The main reason they are weak is because of how in-bred they are with
constructivists. They won't hire you to train teachers unless you are 100%
constructivist in philosophy, no balance. (This is the philosophy that brought
us "Whole Language" and "Investigations Math." This philosophy
has been proven very inferior over and over, particularly with the biggest study
ever done on styles of teaching - Project Follow-Through. But it feels good,
and they believe in their philosophy, so they won't allow any other thought
to be present at the college level. They continue to make-up subjective
research to back up what they want to hear, but it is still ineffective.Add to that the poor salaries, the media and lawyers who always blame
the educators for everything. Then add all the administrators using you to
climb ladders, along with board members and legislators always trying to change
things, so they can say to voters how good they are. Who wants to go into that?
So it becomes hard to get the best students to major in education.
Actually many of the criticisms conservatives aim at the teacher unions, such as
with progressivist philosophies, come from the colleges of education, NOT the
unions. It's time these conservative think-tanks start looking at the
sources.That said, we have not had good criteria to judge teacher
colleges with, and they have largely escaped the criticism heaped on the public
schools, and for which they are many times the source or origin of the problem.
This report may have errors, but there need to be more studies done of teacher
prep programs. I know I got far more of value from my cooperating teacher than
of ALL my college training, because it was so steeped in "pedagogy," the
philosophies of methods in education.
Most of what is taught in education classes in college is of suspect value.
Most teachers come to realize this. The best way to learn to teach is to
actually teach. Student teaching will be where teachers learn the most before
actually entering the field. However, I suspect this is the case for most
fields, not just teaching. Also, at least for secondary education teachers, the
subject matter is taught not by the education department but majoring in
whatever subject matter they are planning to teach. Any weakness in knowledge
there is not the fault of the education professors, but I'm not saying they
are off the hook. I actually things are improving versus when I went through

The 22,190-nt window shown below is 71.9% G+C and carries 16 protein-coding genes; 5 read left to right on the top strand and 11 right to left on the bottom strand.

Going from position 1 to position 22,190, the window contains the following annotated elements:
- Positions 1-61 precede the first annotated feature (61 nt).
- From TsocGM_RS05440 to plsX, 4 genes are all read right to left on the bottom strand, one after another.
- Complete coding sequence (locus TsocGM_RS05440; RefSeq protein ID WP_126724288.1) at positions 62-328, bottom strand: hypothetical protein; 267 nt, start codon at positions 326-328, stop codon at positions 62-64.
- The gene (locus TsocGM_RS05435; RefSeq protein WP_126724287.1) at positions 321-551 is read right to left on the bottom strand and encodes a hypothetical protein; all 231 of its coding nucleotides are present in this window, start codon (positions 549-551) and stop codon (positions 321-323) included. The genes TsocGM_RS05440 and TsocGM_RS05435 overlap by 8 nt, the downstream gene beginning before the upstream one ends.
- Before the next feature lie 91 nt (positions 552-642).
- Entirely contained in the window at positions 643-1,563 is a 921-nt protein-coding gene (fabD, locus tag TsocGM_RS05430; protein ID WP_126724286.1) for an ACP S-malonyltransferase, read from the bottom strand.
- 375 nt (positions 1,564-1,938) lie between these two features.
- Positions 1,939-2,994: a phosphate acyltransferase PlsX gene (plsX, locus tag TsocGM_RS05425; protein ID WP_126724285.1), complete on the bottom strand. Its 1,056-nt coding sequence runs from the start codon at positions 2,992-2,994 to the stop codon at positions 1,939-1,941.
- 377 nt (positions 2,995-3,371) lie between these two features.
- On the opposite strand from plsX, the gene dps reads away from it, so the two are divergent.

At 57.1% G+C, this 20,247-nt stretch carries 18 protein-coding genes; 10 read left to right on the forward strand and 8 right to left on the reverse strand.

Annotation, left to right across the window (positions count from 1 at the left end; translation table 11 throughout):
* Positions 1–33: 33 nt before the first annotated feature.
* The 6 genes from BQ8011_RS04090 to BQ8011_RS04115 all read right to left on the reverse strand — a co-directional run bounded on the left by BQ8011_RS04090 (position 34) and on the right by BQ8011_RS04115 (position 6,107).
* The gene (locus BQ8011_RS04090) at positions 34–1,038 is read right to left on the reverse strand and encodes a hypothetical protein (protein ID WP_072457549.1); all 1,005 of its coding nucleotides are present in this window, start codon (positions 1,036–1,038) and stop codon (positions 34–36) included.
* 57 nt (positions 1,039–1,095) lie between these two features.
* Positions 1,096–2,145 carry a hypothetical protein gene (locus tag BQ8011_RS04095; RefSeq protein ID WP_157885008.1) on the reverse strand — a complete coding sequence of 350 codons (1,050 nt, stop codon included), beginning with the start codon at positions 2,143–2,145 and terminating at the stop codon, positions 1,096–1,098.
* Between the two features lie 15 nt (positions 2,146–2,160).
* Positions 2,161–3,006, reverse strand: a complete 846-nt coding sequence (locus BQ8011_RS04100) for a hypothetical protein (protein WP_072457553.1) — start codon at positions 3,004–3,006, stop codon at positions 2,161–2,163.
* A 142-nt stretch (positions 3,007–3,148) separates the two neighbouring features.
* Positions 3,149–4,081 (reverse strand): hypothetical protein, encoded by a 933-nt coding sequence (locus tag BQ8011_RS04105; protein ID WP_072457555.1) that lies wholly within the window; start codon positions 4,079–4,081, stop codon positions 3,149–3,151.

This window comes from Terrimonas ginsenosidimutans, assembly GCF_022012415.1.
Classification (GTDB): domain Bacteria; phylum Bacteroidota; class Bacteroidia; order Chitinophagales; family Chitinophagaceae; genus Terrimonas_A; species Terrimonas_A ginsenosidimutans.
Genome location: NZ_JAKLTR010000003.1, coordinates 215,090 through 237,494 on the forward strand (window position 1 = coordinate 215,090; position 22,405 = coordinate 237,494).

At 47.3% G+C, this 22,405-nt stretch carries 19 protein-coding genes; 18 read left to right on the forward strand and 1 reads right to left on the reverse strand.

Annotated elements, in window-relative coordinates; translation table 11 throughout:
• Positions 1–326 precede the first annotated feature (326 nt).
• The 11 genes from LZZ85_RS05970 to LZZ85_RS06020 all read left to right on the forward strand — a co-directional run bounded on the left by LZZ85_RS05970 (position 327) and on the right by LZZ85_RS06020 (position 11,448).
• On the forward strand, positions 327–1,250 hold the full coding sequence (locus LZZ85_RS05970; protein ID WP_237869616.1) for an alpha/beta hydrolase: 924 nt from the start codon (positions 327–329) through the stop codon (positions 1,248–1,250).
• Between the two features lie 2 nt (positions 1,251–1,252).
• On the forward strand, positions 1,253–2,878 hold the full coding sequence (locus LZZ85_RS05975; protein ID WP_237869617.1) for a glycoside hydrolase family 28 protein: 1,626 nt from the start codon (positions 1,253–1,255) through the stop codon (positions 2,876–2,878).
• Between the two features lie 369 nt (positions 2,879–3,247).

the process a few decades ago, but improvements can be made for sure.
Teacher training is similar to computer programming.Teaching to
standardized tests has limited the usage of individual talent.
I hope that some of the liberals that constantly say that Utah needs to pay its
teachers more can tell us how we justify paying mediocre teachers more. If you
are just a mediocre lawyer or doctor, do you deserve the same pay as the good,
or excelent lawyer or doctor?
redshirt: It says that most teacher training is mediocre, based on test scores,
for whatever they are worth, Utah teachers do better than average and probably
really well based on the large classes and other challenges.But
don't fret, I'm sure I won't convince you that Utah teachers
aren't mediocre. So how about you pay me a baby sitter wage of say 2$ per
hour. Since I will see 40 students in a class on average, I could make $80 per
hour. I am down for that. You won't even have to worry about paying me
for my prep period or anything. But as you can see, schools are a pretty cheap
"day care" or "boys/girls" club and if teachers were just
received baby sitting wages they would do pretty good.So I'm a
pretty good deal though. I don't quite make that $80 an hour, probably a
third of that and I will actually try to teach my students something. I might
even make a huge difference in some of their lives--I've been told I do
that once in a while (by parents or even the students themselves)...
RedShirt:In my observations, there are very few mediocre
teachers.The big stumbling block is the constant micro management
from the feds, filtered through the states. Much of a teachers time, is taken
up by unnessary paper work, and other regulartory mandates.Unfortunatly, teachers take the blame for things which are not their fault.
Objectives, and strategies are aligned with a standardized test which teachers
have little input.Teachers are part of a collective, and have little
independence. Blame the collective, not teachers.
To "Coach P" and "worf" my experience with my kids in public
education has been the opposite. They have had more mediocre teachers than good
ones, and they have gone to some of the best public schools and charter schools
where we could get them.To "worf" my experience has been
that the teachers are often looking to teach to the middle or bottom of the
class. They put in the minimal effort and are glad that they have a few kids
that don't need to be taught much becuase those kids raise the class
average on the standardized testing.